So, for something like plantation acacia in Sumatra, which has a species rotation of seven years, forest cover changes aren’t a particularly valuable measurement. Forest area is much more relevant.
And it would seem that GFW, like a number of other campaign groups is attempting to row against the use of ‘forest area’ as a credible metric and instead use ‘forest cover’. The most recent FAO assessment of the world’s forests indicated that Malaysia had in fact reversed deforestation, with gains in forest area over the past 15 years.
But forest cover is GFW’s headline metric. It permits the small losses on a year-to-year basis to be presented as something bigger, ignoring longer-term trends around forest re-growth.
But consider the following: according to GFW’s headline metric of forest cover, US forest cover loss from 2001 to 2014 was 29 million ha; Indonesia’s loss in the same period was 18 million ha. But which country is actually losing forest area?
But most importantly, GFW’s work has unintentionally caught plantations as a form of tree cover – and by extension forest cover. This is something that no campaign group would consider as credible, just for political reasons, despite plantations fitting within credible definitions of forest cover. Second is the overall negative perception of plantations. And there are two aspects to this.
Lumping Indonesian pulp plantations together with oil palm plantations makes about as much sense as lumping North American conifer plantations in with soybean. The purpose of the plantations are so different that they can’t and generally aren’t considered remotely similar by anyone in agricultural or silvicultural fields. So why put them together? It does not make sense.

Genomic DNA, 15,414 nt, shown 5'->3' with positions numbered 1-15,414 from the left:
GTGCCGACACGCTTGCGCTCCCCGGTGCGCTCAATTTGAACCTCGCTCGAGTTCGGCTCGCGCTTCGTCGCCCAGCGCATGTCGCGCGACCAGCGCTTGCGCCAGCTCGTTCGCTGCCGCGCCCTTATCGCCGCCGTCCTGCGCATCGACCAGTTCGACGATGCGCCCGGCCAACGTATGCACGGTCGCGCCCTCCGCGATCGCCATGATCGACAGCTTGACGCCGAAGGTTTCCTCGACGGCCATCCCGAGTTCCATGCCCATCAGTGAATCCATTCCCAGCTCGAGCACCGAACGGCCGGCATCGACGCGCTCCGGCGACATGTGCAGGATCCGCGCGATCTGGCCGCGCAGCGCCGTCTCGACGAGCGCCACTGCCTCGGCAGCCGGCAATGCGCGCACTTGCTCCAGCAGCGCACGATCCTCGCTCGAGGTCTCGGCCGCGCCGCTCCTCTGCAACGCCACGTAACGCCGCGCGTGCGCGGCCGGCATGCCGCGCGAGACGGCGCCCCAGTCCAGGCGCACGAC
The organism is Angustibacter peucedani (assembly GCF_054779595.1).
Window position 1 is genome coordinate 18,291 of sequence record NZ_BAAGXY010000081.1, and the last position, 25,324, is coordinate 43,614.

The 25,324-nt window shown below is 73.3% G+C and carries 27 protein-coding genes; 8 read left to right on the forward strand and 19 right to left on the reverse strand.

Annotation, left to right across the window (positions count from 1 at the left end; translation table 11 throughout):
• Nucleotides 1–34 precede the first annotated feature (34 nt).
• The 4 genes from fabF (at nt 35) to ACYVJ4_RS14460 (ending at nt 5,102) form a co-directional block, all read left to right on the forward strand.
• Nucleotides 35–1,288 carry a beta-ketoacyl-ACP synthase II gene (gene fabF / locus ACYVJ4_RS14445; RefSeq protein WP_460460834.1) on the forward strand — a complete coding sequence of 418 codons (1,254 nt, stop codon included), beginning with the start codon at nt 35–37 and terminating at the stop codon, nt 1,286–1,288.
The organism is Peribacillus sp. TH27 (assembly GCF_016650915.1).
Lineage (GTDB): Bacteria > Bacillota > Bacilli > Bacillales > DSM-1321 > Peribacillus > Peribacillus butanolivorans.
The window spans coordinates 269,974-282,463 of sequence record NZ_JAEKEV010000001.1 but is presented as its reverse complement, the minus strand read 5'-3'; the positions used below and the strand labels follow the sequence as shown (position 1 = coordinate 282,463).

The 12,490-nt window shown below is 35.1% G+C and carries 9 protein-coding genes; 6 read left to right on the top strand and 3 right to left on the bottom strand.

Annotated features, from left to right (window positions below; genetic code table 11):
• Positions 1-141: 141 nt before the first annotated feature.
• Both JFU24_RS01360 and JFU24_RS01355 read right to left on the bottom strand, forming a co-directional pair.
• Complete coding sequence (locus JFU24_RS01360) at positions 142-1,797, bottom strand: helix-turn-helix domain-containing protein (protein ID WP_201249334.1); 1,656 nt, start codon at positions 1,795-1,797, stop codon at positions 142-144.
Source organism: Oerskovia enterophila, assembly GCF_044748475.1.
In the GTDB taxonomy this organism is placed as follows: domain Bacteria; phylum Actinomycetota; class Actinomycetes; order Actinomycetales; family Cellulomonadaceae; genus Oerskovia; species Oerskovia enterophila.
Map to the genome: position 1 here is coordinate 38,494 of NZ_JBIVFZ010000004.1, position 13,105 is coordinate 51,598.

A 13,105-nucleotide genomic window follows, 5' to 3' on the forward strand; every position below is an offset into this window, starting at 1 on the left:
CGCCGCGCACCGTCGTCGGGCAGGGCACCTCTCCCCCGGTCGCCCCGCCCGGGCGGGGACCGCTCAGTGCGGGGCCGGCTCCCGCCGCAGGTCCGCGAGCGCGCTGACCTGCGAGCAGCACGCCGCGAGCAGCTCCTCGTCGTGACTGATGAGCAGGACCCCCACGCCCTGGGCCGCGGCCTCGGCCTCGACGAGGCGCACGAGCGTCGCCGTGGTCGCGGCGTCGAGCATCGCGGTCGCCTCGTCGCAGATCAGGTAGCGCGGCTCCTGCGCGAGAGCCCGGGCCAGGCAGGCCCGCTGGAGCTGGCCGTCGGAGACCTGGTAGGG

And, the blog states that ‘natural forests offer benefits’ that plantations can’t. This is certainly true. But in the case of palm oil, a cash crop, this is like saying ‘natural forests offer benefits that farming can’t’. Again, a parallel would be attempting to compare the benefits of a tropical forest with a coffee plantation. By the same token, plantations can offer many benefits that natural forests can’t.
So, the question is, what’s GFW’s agenda here?
Are they attempting to muddy the generally positive data that has emerged from countries such as Malaysia, which appears to have reversed deforestation trends over the past decades? Other activists have already done this.
Already GFW has placed a new metric on its website: ‘tree cover loss outside of plantations’, reported on a year-to-year basis. This might make good headlines, but it won’t provide other reasons for forest cover loss: fire, disease, sustainable logging, vegetation management.
Are they objecting to plantations across the board and therefore objecting to farming? That is a parlous position to be in: GFW will know that millions of small farmers benefit from planting oil palm: being opposed to this planting means being opposed to the poverty alleviation it brings.
These GFW mis-steps highlight the need for accuracy, and for facts to prevail over hyperbole. While we’re sure GFW’s technical work will yield some interesting results over the next few years on landscapes, the way the current study is being promoted in the media at the moment needs some serious rethinking.